Tuesday, November 23, 2010

Amen, Anne Lamott

BEAUTIFUL DISASTER, my first novel, is set to debut right along with the New Year. Even with finished copies set to arrive, it’s as surreal as a winning lottery ticket. I keep checking the numbers; I think I’m good. We’re past the point of a befuddled call from Berkley saying, “Sorry, wrong writer. Spillane, Spinelli… Spinella, they all sound alike.” I doubt my angst is different from thousands of other writers who look forward to 2011 debuts. It’s one reason I wanted to be part of this group, Girlfriends Book Club. Along with the anticipation and anxiety of publication, I feel oddly isolated. It didn’t seem to matter so much when it was just me, Mia, and Flynn muddling our way through rewrite number four. While their story is a twelve year journey—from a college campus in Athens, Georgia, through a grueling separation, to a hard fought ending—the writing time was exactly half that and no less challenging. I was fine with the process; I used rejection as a catalyst. I was slaphappy silly when Writers House took me on, and relieved when the book sold—I’d gotten the monkey off my back.

Well, say goodbye to the monkey and welcome to the zoo. And, ohmigosh, while there’s so much to see, it’s the learning curve of salesmanship that has me staring stark-eyed through the bars. A writer with the sales finesse of Willy Loman has been catapulted into Billy Mays territory—and the competition is fierce. I don’t know a lot of novelists, not personally. But I watch them. I’m awed by the ones who can make literary connections with the ease of chatting up moms on the playground. They’re adept at capitalizing on social networks, dropping pithy comments on Twitter, and using Linkedin to create a cyber-empire of devoted readers and writers. For me, book writing has been a hindrance to those outlets, resulting in what, by the definition of any good analyst, amounts to a social disorder. Of course, I’ll soldier on, getting the hang of things, because like rewrites and revisions, promotion is a necessary tool of the trade.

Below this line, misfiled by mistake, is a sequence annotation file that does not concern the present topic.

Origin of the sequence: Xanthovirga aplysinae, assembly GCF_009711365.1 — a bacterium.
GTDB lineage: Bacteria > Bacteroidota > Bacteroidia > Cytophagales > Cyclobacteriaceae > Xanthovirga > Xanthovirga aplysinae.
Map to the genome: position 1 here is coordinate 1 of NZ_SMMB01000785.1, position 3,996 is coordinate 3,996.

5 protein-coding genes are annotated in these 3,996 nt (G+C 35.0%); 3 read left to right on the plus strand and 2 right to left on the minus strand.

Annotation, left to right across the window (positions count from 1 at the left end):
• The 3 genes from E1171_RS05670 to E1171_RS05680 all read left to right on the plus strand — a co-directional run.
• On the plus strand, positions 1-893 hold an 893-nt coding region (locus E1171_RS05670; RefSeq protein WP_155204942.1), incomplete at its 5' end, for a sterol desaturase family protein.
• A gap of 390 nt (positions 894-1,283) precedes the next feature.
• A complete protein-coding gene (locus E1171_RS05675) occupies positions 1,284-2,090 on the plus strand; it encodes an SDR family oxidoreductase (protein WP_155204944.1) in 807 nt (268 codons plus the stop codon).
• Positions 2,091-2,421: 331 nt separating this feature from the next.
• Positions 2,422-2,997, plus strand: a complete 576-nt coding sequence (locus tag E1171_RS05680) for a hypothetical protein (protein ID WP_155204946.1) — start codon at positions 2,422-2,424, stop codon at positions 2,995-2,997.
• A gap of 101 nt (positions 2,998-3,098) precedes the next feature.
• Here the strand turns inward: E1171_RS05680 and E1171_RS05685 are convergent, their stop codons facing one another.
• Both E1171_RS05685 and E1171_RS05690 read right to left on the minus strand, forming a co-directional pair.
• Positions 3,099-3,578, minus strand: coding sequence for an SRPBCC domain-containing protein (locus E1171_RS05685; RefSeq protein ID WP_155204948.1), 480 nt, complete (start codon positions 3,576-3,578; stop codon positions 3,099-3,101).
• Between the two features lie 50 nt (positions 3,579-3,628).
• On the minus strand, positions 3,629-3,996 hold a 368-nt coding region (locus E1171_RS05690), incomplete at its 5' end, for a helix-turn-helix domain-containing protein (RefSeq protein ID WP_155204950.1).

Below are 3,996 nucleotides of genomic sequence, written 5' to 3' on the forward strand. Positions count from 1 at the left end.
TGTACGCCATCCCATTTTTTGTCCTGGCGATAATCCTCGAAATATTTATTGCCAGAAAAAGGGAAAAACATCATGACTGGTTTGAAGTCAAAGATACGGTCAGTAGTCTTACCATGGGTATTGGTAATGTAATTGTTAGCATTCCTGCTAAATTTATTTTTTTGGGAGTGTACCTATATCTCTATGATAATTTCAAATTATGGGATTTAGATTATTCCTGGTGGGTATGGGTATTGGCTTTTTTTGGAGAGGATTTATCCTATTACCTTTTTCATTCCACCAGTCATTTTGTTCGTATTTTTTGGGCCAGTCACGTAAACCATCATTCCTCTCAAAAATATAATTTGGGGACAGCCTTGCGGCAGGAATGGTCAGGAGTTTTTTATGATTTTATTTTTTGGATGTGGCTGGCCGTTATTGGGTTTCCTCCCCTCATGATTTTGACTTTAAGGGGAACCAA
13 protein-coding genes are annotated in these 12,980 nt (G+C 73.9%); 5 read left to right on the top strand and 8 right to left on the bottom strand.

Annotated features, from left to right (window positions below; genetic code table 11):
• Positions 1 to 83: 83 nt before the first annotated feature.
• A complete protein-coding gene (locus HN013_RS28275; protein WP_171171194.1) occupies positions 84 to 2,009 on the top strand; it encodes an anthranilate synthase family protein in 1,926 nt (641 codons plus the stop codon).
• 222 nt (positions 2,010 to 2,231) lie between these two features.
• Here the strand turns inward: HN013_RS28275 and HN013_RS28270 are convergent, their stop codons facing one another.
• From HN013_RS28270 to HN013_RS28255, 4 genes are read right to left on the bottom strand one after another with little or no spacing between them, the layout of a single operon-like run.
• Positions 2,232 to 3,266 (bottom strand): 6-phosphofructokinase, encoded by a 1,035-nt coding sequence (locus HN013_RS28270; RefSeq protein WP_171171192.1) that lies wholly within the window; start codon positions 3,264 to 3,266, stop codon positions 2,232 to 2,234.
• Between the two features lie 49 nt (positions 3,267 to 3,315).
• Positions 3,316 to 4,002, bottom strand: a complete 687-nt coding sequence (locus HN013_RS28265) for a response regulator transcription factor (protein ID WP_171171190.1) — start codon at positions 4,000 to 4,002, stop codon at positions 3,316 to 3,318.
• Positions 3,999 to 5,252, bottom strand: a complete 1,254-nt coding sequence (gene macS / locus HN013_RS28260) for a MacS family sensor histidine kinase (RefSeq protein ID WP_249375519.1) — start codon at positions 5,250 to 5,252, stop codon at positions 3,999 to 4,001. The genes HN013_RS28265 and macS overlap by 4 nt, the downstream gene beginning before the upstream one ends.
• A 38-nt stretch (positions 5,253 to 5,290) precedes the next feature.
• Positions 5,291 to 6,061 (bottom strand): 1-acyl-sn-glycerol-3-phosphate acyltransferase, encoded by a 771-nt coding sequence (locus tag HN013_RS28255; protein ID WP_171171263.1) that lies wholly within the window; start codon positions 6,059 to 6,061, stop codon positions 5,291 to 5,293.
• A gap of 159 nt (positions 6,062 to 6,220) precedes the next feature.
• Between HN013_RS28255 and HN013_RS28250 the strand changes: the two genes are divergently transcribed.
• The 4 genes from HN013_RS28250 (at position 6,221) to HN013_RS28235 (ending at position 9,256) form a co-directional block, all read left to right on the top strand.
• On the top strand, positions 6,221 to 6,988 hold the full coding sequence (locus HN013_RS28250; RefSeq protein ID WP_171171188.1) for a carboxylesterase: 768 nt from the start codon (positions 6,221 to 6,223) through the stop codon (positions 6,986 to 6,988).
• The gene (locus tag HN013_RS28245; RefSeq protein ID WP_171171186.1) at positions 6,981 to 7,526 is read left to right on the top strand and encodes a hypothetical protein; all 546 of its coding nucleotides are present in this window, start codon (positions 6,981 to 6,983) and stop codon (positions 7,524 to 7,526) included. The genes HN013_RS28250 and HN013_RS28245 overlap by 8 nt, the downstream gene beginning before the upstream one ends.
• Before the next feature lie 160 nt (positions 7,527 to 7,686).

This final phase of publication was easy to spot, like the passing of a torch. About a month ago, notes from my editor began to dwindle while emails from my shiny new publicist picked up pace. I like to think of her as shiny, sparkly with a wand that will make this all turn out okay. However, no matter what happens, it’s Anne Lamott’s words I’ll take to the finish line: “Publication is not going to change your life or solve your problems. Publication will not make you more confident or more beautiful, and it will probably not make you any richer.” Amen, Anne Lamott. I’ve already had a glimpse of the extremes, one not so pretty review and a request to take a look at the book for movie rights, all within the same hour. Go figure. The everyday people around me are supportive and excited—confused as to why it takes so damn long. Prudently, I’ve corralled expectations, finding satisfaction in the last link. It connects, Flynn, a character who channeled through me like an electric current, to a story that, I believe, is worthy of him, transposing imagination into typeset ink and beautiful cover art. Less idyllic, these last steps have me scrambling for old newspaper colleagues and alumni contacts, wondering if I’m doing everything I can or just doing it all wrong. Either way, I’m ready for this thing to which I have been taskmaster and champion to pitch in and do its part. I’m ready for BEAUTIFUL DISASTER to speak for itself.